The Distaff Side: Representing the Female in Homer's Odyssey

By Beth Cohen | Go to book overview
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11
The Intimate Act of Footwashing: Odyssey 19

Christine Mitchell Havelock

Sophokles wrote a play, Niptra, which no longer survives, about Odysseus' return home, and it has been conjectured that theatrical performances of this drama may be the source for the depictions of Eurykleia washing the feet of Odysseus in Classical art. 1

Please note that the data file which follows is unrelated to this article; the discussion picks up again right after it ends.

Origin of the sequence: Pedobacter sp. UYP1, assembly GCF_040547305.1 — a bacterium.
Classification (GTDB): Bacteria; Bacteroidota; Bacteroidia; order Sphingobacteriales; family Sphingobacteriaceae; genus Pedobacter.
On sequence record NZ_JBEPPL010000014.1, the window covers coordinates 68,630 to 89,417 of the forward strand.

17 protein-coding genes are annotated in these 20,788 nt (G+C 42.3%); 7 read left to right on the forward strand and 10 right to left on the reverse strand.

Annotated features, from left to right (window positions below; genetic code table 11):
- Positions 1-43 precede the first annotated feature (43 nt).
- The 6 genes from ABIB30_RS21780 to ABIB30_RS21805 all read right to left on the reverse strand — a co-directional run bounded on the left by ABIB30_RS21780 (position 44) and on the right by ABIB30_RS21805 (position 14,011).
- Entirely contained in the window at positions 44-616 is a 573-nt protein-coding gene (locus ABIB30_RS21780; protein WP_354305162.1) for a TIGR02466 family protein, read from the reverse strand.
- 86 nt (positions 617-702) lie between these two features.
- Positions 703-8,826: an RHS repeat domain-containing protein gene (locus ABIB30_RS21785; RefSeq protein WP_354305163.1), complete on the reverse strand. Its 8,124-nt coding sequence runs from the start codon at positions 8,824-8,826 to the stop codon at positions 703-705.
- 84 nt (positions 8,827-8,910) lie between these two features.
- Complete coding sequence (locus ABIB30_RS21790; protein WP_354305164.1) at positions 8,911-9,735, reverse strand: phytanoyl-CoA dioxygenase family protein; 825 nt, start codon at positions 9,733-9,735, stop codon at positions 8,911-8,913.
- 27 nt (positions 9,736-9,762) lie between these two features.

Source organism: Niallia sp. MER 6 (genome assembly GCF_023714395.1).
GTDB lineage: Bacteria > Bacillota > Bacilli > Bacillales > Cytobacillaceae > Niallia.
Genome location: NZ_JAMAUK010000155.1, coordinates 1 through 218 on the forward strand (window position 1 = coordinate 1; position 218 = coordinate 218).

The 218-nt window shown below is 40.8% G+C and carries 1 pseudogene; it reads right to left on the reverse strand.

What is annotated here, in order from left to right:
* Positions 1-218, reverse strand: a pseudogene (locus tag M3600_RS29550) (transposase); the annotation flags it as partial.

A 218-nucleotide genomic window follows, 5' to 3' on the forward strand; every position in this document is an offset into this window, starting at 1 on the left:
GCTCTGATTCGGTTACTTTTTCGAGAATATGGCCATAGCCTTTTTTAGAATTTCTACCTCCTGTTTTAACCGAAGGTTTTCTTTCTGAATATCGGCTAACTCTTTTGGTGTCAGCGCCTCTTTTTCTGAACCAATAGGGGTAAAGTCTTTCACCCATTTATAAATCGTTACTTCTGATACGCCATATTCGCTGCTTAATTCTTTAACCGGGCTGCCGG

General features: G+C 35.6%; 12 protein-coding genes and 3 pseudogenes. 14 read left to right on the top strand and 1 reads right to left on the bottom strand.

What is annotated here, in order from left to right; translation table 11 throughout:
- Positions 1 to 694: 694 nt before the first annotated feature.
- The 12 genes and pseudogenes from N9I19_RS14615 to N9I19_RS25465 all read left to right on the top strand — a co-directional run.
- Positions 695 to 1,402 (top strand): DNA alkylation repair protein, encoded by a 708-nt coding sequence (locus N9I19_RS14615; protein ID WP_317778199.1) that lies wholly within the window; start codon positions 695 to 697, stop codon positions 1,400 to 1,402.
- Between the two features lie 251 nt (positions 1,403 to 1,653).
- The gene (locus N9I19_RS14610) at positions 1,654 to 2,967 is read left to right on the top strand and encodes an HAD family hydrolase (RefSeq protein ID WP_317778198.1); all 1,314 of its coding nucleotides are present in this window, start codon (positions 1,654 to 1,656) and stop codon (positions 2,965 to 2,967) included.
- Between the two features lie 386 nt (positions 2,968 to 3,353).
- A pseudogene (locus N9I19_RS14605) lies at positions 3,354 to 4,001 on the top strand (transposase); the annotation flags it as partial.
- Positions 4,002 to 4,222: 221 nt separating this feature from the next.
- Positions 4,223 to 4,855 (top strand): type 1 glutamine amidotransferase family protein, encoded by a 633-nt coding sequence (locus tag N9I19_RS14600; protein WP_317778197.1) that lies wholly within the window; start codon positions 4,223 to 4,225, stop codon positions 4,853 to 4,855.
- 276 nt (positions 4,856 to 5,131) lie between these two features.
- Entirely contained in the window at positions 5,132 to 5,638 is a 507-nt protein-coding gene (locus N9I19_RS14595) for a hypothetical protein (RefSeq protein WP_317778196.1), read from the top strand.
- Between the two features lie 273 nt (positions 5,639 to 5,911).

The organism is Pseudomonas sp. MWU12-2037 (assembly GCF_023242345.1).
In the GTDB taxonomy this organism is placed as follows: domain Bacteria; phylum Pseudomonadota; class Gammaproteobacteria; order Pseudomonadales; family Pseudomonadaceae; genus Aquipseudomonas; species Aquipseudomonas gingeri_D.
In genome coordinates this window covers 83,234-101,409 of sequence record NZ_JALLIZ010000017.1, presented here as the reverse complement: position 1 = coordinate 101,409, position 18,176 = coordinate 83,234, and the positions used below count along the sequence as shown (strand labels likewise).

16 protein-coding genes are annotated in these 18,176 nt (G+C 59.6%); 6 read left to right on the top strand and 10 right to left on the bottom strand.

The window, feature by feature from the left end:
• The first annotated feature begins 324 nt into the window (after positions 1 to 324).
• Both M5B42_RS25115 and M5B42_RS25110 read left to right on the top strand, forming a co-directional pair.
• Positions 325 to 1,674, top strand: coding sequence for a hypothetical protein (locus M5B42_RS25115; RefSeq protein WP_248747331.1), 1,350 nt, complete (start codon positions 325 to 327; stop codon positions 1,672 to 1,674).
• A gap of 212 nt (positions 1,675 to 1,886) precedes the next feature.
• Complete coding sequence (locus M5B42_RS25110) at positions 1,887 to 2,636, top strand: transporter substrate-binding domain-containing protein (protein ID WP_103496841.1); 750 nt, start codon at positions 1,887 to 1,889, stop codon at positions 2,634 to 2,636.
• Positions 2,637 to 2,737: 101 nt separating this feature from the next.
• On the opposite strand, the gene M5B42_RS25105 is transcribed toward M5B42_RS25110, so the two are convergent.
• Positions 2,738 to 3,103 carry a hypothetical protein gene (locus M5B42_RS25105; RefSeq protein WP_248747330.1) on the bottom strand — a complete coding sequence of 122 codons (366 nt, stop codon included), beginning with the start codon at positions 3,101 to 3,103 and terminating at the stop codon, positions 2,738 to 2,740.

This chapter, however, considers the possibility that the ancient Greek artist might have been inspired by oral performance, that is, by the singing or recitation of Homer's Odyssey. The epics of Homer were of central importance in Greek civilization, constituting one of the primary sources in Classical times for the education of the young and for the entertainment of all. For the most part they were spoken aloud and thus heard rather than read, for literacy was limited to a small percentage of the population. 2 We recall how Demodokos, accompanying himself on the lyre, sang to an eager audience in the Odyssey( 8.44-520). Trained rhapsodes were reciting the Homeric epics by perhaps the mid-sixth century and continued to do so through the fourth and probably later. 3 An artist would at some time surely have been present in the audience. In that case his experience of the poem would have been entirely aural, and his emotional reaction therefore would have been one of intense identification. While listening to the spell-binding rhapsode, visual images would have been imagined and activated in his mind, 4 and probably committed to memory. Let us understand, then, that the Greek artist was a listener, rather than a reader. 5

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